[pjw] REPORT BACK: 30 Years in Iraq-- Friday rally #43 under stay-at-home orders

Peace and Justice Works pjw at pjw.info
Sat Jan 16 13:38:11 EST 2021

Iraq Affinity Group Supporters

At last night's weekly Friday Rally for Peace and Justice our theme was 
"30 Years Too Long- US Out of Iraq." Unsurprisingly but disappointingly, 
there was no media attention to our event (not even KBOO). Then again, the 
rally only drew four people, three of whom went on the march (all masked 
up and socially distanced).

Before we got started, two people stopped by to engage positively. One 
woman with an eastern European accent said the US should have to pay for 
the damage they did to Iraq. Soon after, a man asked if this was the 
Veterans For Peace Friday rally. I explained it was the old Portland 
Peaceful Response rally that Peace and Justice Works is hosting, but 
didn't think to ask him how he knew about it. Both took fact sheets I 
offered them (we're still using the Afghanistan/Syria fact sheets from 
September-- http://www.pjw.info/afghan19ylfacts.pdf ). We also had a lot 
of honking horns and other positive feedback along the way.

I opened the rally talking about the inauspicious 30th anniversary of the 
first US war on Iraq, pointing to my sign (which I sent out in a link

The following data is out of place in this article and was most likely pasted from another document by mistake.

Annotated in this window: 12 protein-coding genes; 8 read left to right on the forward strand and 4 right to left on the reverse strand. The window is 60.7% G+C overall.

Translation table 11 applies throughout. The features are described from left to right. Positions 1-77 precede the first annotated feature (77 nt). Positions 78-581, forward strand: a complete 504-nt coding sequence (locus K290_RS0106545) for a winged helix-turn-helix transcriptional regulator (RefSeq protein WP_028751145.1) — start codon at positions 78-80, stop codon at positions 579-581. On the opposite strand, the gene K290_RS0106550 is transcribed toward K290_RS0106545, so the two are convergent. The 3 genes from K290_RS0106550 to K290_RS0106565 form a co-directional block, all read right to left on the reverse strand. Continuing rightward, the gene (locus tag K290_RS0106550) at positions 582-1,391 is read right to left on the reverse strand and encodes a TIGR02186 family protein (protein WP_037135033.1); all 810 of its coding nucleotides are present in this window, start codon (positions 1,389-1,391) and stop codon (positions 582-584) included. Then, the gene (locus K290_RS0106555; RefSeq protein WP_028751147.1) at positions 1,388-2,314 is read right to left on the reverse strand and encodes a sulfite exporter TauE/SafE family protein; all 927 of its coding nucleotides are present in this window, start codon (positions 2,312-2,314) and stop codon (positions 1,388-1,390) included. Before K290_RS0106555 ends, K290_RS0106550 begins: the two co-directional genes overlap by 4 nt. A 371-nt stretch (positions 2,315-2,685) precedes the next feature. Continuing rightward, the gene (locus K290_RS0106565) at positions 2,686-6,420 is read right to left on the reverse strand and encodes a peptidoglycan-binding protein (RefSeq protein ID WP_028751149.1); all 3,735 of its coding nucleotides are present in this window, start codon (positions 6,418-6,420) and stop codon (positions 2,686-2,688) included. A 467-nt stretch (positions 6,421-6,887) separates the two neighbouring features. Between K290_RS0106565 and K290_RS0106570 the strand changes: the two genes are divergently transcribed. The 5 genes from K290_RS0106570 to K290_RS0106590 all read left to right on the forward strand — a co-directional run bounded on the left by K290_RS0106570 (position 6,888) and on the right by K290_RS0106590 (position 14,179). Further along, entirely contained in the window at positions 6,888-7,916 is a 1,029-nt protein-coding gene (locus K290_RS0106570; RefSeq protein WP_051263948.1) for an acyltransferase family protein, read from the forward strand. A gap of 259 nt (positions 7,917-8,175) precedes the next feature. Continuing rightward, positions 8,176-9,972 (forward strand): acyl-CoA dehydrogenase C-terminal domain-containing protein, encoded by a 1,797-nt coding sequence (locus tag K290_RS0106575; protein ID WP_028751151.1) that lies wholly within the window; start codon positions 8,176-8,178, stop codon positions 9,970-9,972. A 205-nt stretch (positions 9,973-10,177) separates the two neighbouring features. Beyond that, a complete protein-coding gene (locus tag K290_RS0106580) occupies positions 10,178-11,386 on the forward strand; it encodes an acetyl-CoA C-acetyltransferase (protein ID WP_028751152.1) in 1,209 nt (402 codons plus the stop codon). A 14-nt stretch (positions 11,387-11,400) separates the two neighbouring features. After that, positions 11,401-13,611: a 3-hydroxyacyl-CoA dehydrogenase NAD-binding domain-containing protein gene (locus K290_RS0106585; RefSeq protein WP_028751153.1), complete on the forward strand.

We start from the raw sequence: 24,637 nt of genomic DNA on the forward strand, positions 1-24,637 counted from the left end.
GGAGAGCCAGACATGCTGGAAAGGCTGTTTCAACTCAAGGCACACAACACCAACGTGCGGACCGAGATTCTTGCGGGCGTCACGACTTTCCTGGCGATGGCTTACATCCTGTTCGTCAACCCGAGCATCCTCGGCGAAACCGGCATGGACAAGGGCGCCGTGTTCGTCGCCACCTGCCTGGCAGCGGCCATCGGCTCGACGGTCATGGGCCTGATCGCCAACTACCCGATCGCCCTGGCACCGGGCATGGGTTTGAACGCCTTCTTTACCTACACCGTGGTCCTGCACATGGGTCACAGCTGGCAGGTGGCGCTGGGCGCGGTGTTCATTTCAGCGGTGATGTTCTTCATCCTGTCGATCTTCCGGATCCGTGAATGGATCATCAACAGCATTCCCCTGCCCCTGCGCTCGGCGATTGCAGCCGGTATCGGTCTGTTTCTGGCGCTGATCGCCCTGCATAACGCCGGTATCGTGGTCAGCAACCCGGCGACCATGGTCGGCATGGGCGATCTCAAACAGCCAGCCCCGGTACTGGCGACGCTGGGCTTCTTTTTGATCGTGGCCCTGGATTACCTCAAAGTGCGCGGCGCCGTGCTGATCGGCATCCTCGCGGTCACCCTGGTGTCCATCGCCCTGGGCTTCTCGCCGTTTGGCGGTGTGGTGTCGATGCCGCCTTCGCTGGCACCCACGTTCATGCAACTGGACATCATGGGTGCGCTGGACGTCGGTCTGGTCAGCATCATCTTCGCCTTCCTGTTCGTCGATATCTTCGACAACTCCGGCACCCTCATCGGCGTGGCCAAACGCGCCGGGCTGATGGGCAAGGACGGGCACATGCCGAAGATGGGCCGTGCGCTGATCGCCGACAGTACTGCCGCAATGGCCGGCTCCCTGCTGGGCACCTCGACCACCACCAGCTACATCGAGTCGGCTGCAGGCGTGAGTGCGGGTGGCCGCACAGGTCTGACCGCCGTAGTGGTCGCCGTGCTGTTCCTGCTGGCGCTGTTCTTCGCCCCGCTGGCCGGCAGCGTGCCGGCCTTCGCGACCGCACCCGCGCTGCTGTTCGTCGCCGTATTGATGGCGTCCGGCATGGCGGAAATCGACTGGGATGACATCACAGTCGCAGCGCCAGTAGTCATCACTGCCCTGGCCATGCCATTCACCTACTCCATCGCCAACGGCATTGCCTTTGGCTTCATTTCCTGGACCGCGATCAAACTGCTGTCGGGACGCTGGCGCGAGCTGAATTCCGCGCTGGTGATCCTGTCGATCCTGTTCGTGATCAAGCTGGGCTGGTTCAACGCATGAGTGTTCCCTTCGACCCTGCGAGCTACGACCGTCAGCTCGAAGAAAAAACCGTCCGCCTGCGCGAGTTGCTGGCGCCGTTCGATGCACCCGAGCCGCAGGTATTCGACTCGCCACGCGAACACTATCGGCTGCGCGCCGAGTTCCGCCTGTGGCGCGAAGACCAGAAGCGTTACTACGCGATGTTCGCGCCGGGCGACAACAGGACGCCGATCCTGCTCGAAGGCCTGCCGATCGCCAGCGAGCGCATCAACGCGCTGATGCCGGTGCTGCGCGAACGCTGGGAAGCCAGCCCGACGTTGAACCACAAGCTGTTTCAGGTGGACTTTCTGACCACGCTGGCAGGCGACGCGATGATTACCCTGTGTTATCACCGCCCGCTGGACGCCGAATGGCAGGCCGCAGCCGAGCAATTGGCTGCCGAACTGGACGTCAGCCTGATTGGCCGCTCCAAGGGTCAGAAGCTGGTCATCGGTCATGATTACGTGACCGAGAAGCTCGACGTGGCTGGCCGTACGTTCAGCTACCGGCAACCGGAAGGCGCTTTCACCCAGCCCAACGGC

yesterday too):


I noted George HW Bush chose Jan. 15, Martin Luther King's birthday,
as the deadline for Iraq to get out of Kuwait. I guess, I said, he was 
kind enough to wait till the next day to start bombing.

Here's an article from 1990 about the deadline:


That bombing destroyed the electrical, sewage and water plants creating 
havoc, in addition the world's most stringent sanctions, which were put 
on in 1990, killed over 500,000 Iraqi children and 100s of thousands of 

Here's a 1995 story that prompted the famous question from Leslie Stahl at 
60 Minutes to Secretary of State Madeleine Albright about whether the 
death of half a million children was "worth it" (Albright said yes).


I noted the connection from the first war to the insurrection at the